The Wall Street Journal:
I know what you should do and here’s my advice.
How many times have you heard that (and groaned)?
Advice giving, especially unsolicited, is tricky. Being on the receiving end can be annoying and make us defensive. But giving advice can be frustrating, as well, particularly when the intended beneficiary of our wisdom makes it clear it isn’t welcome—or takes the same recommendations we’ve been giving for months from someone else. The whole advice issue is typically hardest to navigate with the person we know the best: our spouse or partner.
Men and women tend to experience different emotions when they receive advice from a partner, says Anna Ranieri, a psychologist in Palo Alto, Calif., and co-author of “How Can I Help? What you Can (and Can’t) Do to Counsel a Friend, Colleague or Family Member with a Problem.” When wives offer guidance, husbands often feel reprimanded or nagged. Yet when the advice comes from the husbands—who are more likely to give tangible, fix-it type suggestions to a problem—it is common for wives to feel that they are being condescended to or seen as incapable.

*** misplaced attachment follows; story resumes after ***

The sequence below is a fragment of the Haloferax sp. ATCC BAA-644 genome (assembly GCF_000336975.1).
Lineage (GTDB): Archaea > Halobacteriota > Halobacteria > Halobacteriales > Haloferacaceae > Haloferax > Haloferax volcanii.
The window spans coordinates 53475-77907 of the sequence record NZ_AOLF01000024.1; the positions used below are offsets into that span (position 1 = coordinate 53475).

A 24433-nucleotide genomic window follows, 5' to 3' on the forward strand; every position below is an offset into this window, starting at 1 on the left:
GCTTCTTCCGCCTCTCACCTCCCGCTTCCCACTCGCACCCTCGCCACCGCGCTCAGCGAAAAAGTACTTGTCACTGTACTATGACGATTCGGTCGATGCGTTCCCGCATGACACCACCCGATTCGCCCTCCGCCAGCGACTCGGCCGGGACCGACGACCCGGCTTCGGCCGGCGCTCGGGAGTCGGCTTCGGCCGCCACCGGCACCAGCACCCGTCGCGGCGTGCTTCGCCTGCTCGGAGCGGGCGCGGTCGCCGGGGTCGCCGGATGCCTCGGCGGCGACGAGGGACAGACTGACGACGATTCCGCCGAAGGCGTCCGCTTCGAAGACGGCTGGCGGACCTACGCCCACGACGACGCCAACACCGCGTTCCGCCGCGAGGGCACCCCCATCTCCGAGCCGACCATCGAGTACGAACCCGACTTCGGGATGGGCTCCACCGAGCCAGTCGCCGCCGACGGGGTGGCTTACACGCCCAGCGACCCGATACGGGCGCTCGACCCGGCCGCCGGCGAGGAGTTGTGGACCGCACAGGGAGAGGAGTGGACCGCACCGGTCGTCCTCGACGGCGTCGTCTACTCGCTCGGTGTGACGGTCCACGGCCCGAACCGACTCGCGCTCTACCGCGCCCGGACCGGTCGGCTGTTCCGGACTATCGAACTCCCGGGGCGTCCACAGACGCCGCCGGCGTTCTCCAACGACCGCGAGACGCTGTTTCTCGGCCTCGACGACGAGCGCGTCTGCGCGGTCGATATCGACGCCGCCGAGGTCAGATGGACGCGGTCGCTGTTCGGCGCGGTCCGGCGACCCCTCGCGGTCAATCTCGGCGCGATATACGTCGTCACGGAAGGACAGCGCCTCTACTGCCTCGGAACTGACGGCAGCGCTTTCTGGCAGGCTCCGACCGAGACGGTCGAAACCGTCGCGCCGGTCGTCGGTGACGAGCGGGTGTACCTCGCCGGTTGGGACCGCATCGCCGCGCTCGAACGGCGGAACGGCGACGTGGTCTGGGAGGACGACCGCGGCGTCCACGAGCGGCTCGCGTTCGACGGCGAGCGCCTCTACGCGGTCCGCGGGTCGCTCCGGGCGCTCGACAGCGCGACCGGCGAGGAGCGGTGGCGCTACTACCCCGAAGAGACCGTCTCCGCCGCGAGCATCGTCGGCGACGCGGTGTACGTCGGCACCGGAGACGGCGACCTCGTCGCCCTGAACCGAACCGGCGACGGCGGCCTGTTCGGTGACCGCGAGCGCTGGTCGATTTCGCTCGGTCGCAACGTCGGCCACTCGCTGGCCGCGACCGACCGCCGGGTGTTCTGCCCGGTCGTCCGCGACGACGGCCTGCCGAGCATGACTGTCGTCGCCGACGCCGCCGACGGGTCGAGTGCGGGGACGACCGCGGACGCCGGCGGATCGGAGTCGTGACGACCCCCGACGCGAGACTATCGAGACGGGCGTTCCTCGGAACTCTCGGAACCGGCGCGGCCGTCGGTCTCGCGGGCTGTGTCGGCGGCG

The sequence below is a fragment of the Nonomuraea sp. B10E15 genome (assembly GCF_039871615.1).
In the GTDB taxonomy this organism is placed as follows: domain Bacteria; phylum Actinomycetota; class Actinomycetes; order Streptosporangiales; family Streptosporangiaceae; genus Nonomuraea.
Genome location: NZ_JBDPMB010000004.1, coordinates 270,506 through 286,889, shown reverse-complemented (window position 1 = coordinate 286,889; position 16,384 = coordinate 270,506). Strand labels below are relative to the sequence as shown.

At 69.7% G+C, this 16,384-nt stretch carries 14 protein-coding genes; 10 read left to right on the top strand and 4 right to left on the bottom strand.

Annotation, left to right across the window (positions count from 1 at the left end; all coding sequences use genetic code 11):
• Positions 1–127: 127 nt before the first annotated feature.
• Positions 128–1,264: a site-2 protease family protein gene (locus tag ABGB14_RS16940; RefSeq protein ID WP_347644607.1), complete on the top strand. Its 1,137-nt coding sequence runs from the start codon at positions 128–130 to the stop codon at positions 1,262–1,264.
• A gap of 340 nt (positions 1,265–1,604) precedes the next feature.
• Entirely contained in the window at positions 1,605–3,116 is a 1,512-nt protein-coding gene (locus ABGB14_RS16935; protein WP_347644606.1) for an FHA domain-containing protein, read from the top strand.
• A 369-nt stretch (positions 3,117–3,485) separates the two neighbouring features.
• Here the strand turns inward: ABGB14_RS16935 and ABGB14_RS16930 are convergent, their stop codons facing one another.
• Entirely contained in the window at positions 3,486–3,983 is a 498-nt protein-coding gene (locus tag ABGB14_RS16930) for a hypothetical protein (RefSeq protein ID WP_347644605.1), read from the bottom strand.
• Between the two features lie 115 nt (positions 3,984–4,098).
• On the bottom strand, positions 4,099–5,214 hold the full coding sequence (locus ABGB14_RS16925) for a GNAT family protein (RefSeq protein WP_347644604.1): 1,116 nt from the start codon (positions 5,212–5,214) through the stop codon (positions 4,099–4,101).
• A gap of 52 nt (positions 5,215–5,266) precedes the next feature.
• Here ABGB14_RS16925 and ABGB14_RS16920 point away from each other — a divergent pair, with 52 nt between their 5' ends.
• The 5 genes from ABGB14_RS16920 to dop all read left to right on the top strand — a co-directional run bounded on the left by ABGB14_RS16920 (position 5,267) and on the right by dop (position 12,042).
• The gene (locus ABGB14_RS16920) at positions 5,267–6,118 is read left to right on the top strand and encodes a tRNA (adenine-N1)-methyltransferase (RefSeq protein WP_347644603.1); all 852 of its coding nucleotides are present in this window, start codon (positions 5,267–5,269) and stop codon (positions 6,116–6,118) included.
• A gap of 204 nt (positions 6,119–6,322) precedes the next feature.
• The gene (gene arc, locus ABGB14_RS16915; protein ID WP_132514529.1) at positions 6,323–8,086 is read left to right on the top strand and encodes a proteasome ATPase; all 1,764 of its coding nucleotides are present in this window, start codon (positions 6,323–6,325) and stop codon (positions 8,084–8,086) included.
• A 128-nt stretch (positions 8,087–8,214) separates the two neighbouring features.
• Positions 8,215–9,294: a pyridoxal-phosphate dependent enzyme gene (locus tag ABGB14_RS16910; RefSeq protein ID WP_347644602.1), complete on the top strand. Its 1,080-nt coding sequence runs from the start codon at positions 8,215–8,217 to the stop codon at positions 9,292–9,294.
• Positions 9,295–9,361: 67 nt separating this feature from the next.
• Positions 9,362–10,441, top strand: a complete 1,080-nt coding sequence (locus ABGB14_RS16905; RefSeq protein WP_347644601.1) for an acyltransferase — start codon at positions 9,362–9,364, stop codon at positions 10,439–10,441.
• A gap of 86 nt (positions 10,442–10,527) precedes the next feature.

Read the whole story: The Wall Street Journal